“Dada, Dada” (1928 & 1930)

“Dada, Dada (D-d-d-d-d-d-d-d-da-da)” is a “stuttering song,” a song in which the performer either pretends to stutter or plays around with words that naturally sound a bit like stammering (in the present instance, a young woman’s call to her father — “Dada!  Dada!” — serves the purpose).  One might think that, in imitating a speech impediment, “Dada, Dada” might risk being insensitive, and yet when one considers every other facet of the song, it is the stuttering that emerges as least offensive. “Dada, Dada” is primarily known for its humorous dramatization of a very innocent young woman being taken advantage of by a somewhat predatory boyfriend. Her cries of “Dada! Dada!” reach her father’s ears, but they only serve to remind him of how he came to have a daughter in the first place; he does not come to the aid of the comically naïve and therefore actually rather unfortunate girl. The primary songwriter, Arthur Le Clerq, was not averse to edgy humor; he would go on to write “Is Izzy Azzy Woz?” (1929) which gives ample opportunities for a singer to practice Yiddishisms, and the overtly ageist “Nobody Loves a Fairy When She’s Forty” (1934).

Having admitted that the theme of “Dada, Dada” is fundamentally unwholesome, I must admit that I rather enjoy hearing Elsie Carlisle singing it; her talent for interpreting bawdy, inappropriate lyrics is well known, and the song allows her to show off her upper vocal range by way of adolescent squeaks. A gauge of how much contemporary listeners must have liked her impersonation of a clueless girl is the fact that Elsie recorded it three times in a two-year period.

“Dada, Dada (D-d-d-d-d-d-d-d-da-da).” Words by Arthur Le Clerq and Wallace Dore, music by Arthur Le Clerq (1928). Recorded by Elsie Carlisle with Jay Wilbur and His Orchestra, London, c. December 1928. Dominion A. 43 mx. 1055-2.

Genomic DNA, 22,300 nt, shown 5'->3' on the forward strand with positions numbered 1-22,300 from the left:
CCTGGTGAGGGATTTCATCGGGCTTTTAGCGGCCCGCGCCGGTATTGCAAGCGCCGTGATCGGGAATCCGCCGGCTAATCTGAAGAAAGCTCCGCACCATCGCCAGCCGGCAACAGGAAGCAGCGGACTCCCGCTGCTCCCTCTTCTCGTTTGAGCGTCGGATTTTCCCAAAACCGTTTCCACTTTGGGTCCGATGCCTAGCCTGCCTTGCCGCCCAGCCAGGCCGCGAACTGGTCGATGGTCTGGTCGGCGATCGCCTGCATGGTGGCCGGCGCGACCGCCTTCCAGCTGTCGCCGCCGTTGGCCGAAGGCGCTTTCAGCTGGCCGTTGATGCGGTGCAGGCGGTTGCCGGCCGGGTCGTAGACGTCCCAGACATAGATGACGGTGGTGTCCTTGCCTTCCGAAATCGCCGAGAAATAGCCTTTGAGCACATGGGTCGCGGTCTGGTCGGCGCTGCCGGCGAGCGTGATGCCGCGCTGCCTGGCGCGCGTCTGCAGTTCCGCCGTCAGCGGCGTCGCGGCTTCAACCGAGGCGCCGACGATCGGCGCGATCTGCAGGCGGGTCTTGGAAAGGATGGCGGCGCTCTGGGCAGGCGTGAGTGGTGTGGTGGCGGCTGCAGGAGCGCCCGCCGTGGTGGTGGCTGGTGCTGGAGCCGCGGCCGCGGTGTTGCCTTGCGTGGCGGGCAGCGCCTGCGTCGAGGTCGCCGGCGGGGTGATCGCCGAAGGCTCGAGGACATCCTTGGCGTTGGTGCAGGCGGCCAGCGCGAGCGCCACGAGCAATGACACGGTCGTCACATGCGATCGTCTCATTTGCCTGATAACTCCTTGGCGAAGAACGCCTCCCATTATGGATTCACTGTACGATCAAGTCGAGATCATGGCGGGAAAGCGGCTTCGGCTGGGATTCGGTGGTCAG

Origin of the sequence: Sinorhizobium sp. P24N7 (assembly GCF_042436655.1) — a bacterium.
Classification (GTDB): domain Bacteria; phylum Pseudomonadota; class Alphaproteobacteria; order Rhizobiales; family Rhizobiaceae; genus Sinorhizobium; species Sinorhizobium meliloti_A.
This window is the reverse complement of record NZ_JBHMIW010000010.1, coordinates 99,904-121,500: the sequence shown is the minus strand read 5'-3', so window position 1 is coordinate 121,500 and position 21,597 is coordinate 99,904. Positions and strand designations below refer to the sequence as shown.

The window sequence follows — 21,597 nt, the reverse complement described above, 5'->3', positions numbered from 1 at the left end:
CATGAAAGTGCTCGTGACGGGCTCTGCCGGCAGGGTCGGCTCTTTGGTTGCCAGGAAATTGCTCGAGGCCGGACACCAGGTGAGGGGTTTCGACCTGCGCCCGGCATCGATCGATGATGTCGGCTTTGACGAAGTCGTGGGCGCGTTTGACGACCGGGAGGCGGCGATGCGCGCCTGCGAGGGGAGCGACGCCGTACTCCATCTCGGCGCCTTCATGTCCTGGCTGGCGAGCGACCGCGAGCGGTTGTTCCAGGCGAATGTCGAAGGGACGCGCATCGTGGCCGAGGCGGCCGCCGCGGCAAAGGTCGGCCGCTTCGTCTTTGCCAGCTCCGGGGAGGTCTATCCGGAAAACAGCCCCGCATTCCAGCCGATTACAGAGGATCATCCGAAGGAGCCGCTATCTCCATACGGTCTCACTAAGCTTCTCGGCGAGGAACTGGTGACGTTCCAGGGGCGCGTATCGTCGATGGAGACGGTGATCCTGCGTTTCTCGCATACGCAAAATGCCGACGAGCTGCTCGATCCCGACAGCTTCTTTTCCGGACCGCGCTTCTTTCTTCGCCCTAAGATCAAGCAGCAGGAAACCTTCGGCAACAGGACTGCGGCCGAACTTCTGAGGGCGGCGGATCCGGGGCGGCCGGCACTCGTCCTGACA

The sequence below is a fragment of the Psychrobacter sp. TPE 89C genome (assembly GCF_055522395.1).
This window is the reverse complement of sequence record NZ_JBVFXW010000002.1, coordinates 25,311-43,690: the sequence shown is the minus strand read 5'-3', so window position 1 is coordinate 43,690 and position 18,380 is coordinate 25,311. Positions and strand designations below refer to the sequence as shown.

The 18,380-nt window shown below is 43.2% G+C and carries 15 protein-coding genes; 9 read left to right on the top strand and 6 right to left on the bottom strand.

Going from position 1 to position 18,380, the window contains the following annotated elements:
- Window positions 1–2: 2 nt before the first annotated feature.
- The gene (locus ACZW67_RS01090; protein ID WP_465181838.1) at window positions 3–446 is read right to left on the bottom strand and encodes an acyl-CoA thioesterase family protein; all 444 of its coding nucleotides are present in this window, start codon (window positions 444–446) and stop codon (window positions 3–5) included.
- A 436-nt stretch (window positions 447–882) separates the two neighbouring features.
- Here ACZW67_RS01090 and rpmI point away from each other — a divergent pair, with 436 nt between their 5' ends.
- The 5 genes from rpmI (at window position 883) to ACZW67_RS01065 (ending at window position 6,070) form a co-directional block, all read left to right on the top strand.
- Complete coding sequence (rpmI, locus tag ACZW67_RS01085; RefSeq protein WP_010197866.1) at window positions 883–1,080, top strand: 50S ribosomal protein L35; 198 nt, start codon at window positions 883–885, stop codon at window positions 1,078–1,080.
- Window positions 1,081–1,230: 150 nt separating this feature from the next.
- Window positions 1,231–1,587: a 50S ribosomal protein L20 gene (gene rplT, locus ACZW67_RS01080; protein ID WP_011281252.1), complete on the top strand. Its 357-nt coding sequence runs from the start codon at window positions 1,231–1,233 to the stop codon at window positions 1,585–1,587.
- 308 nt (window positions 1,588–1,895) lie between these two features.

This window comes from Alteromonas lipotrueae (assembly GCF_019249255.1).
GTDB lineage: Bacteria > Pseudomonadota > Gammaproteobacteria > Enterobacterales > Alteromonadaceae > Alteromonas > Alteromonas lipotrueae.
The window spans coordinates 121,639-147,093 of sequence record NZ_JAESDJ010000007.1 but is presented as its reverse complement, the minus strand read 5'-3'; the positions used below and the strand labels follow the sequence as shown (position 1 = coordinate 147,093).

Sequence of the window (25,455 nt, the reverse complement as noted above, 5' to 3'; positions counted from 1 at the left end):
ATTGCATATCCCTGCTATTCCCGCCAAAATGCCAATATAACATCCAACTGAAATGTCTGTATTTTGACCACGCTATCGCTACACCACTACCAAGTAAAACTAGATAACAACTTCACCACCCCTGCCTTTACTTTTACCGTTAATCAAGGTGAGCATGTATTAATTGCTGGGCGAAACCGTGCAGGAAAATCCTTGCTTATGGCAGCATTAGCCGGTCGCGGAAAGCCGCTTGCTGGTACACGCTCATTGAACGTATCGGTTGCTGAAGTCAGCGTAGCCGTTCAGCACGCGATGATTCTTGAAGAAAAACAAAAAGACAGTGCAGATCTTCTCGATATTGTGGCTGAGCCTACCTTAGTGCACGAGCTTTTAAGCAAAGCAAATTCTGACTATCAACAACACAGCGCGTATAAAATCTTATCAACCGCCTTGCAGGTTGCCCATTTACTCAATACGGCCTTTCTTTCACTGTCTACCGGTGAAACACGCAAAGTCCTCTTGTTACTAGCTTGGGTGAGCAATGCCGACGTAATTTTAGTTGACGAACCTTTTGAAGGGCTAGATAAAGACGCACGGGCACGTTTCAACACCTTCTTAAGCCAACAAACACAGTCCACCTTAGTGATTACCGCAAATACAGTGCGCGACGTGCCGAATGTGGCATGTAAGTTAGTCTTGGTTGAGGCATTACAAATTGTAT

Personnel possibly includes Max Goldberg-Bill Shakespeare-t / Tony Thorpe-tb / Laurie Payne-Jimmy Gordon-cl-as-bar / George Clarkson-cl-as-ts / Norman Cole-vn / Billy Thorburn-p / Dave Thomas or Bert Thomas-bj-g / Harry Evans-bb-sb / Jack Kosky-d-chm

Elsie Carlisle – “Dada, Dada” (Dominion; 1928)

In all versions of “Dada, Dada” Elsie alternates between narrating the story and playing its protagonist. In this latter role she is the expert comedian in terms of reenacting the awkward youthful encounter and keeping the mock-stammering from being too implausible or even just annoying and repetitive (for variation she appears to do an imitation of a sort of infantile cuckoo-clock at 1:48). The naughtiness of the lyrics is highlighted by a highly inappropriate reference to Scripture1:

He says I am an angel
And a heavenly little thing!
If angels feel like I do,
“Oh death, where is thy sting?”

In this 1928 version, Jay Wilbur’s orchestra shines out admirably even from the asphalt-like shellac of Dominion Records.

Elsie would sing a bit of “Dada, Dada” again with many of the same accompanists in the “Imperial Revels” medley, recorded in late September 1930. She recorded the whole song again the next month, again with Jay Wilbur and His Orchestra (uncredited):

Elsie Carlisle with Jay Wilbur and His Orchestra, London, October 26, 1930. Imperial 2381 mx. 5536-4.

Personnel possibly includes the following: Max Goldberg-Bill Shakespeare-t / Ted Heath or Tony Thorpe-tb / Laurie Payne-Jimmy Gordon-cl-as-bar / George Melachrino-cl-as-vn / George Clarkson-cl-ts / Norman Cole-vn / Billy Thorburn or Pat Dodd-p / Bert Thomas-g / Harry Evans-bb-sb / Jack Kosky-d

Elsie Carlisle – “Dada, Dada” (Imperial; 1930)

The accompaniment on Imperial 2381 is punchier, heavier on the brass and lighter on the strings, and more explicitly comical: the musicians seem to mimic Elsie’s singing at times. Her delivery of the “Dadas” is less sing-song than in her original version and more closely approaches natural speech, if her strange exclamations can be called that. Overall, one gets the impression of performers trying very hard to keep an inherently repetitive piece fresh and succeeding admirably.